Jez Bond, artistic director of the Park Theatre in North London, is upfront and honest about the difficulties of running an unfunded Off-West-End theatre in the current climate. He says that the cost of living crisis is making things more difficult for many theatres, even more than they were during the pandemic.
"At least then there was a collective understanding of the dire situation we all faced. As a result, people who could help with funding—trusts, foundations, and private individuals—were all stepping up. We had people giving us money and saying, ‘this is more than we would normally give, but we’ve been coming to the Park since it first opened in 2013 and we don’t want to lose it.’ But people have been asked to give a lot and they are stretched to their limits and that makes it very difficult.'
When theatres struggle then so too do artists, which is why the Park—which has been one of London’s Off-West End success stories—is looking at new ways to support artists and writers at the beginning of their careers. It is crucial, particularly at a time when levelling up is leading to levelling down in London: two new writing venues, Hampstead Theatre and the Donmar are major losers in the current NPO funding round.
From Eliana Ostro’s Anything With a Pulse.
The Park may not have such a long or illustrious history as a new writing theatre as subsidised venues such as the Royal Court or the Bush, but it plays a vital role in plugging a significant gap in London’s new writing ecology that makes it increasingly hard for those at the beginning of their careers to get their work seen in London. Earlier this year the Park stepped into the breach and picked up some of the shows that had been scheduled to be seen in the cancelled Vault Festival in a festival called Come What May.
Now they are back with another initiative called Make Mine a Double: two sets of double headers that give productions which would otherwise find it difficult to be seen in London a two week run. Starting next Monday, the first double header plays are Deli Segal’s Pickle, a one woman show with 17 characters about a young Jewish women caught between the North West London of her upbringing and a secular London, which returns to the Park after a sold out run at the Come What May festival, and Eliana Ostro’s two-hander, Anything With a Pulse. The latter, first seen at Edinburgh back in 2019, tells of a man and woman meeting at a club who seem like a perfect match. But nothing is ever simple in what Ostro describes as 'the chaotic wilderness of your mid-twenties' and insecurity and external pressures push the pair further and further away from each other.
Without the Park offering both productions the space rent-free, neither show would be seen in London for a two-week run. Segal wrote Pickle during lockdown when acting work completely dried up, and Ostro was in the middle of an MA in playwrighting during the pandemic. But, like many in the industry, they now find themselves as early career writers in a situation where theatres either have log-jams of productions and already commissioned work they want to stage, or are cutting back so much that they have neither the staff to deal with open submissions nor the money to support writers. The danger is that we will lose a generation of talent. It’s why the Make Mine a Double season is crucial.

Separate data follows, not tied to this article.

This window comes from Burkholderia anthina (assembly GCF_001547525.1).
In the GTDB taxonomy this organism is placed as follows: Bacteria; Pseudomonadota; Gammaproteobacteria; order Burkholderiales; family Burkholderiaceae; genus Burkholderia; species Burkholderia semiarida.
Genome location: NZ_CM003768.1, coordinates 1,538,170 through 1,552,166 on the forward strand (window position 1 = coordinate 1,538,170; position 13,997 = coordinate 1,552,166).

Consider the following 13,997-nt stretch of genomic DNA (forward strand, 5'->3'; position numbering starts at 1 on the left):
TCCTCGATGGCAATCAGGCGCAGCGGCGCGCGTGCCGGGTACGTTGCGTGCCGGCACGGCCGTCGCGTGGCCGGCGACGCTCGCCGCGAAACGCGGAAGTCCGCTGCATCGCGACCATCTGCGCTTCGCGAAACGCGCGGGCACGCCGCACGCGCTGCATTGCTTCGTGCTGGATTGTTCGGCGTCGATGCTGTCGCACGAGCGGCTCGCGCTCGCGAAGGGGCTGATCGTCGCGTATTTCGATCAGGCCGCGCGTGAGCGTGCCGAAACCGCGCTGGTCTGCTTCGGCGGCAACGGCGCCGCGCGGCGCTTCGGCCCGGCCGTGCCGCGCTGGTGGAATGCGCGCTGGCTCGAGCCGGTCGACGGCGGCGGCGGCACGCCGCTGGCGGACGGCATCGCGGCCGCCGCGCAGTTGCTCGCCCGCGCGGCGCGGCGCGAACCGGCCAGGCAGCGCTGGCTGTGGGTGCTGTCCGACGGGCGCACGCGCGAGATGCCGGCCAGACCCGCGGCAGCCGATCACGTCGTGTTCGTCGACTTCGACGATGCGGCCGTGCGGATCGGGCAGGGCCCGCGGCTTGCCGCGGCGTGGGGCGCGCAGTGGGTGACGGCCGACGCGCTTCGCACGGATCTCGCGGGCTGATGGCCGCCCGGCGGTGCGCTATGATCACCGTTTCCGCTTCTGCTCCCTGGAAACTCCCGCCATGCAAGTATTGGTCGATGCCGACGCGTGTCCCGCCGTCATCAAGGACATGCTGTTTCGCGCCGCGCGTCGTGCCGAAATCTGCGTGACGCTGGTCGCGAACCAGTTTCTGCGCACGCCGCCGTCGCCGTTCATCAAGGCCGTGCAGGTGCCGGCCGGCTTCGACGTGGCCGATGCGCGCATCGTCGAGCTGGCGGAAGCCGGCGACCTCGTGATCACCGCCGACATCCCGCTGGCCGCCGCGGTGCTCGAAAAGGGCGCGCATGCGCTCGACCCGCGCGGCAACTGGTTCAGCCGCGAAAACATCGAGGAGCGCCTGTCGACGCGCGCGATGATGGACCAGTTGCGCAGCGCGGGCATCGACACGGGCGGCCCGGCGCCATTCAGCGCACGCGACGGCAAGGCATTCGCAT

From Sam Hoare’s Press, photo by Steve Gregson.
'Unless the Park was co-producing and taking the risk, I could never afford to do a London run like this,' says Ostro, who points to the fact that for many like herself who are trying to forge careers in theatre the opportunity to work with an established theatre is a game changer, not just because it gets the work seen but also because of the expertise from lighting design to marketing that it provides.
But it is not just the case of a venue doing a favour to young writers. Segal’s Pickle, which comes with a female Jewish creative team, not only opens up daily Jewish life to audiences and celebrates what Segal describes as "Jewish joy" ("there are lots of plays about Jewish suffering but not the joy I see in our community"), but has already proved itself a box office winner.
Bond, recognizes that without these opportunities, new writing has a bleak future. But for the Park, rising costs mean that staging shows from scratch in the 90-seater Park 90 space mean productions are often financially unviable even if they sell out. But smaller scale new work (like previously mounted shows like Pickle and Anything With a Pulse, and Sam Hoare’s Press which he also performs and is directed by his wife Romola Garai, and which will be seen later in the Make Mine a Double season alongside Oliver Yellop’s Tunnels) can offer opportunity and work financially in a double bill format.
From Oliver Yellop’s Tunnels, photo by Mark Douet.
Not least because audiences will often come for one show and stay for the other. Anything With a Pulse and Pickle are certain to bounce off each other in unexpected ways, just Press and Tunnels are likely to do in late November. It’s a win-win situation for artists, audiences and venue.
"We can’t just do nothing," says Bond. "We’ve got to keep London’s creativity going."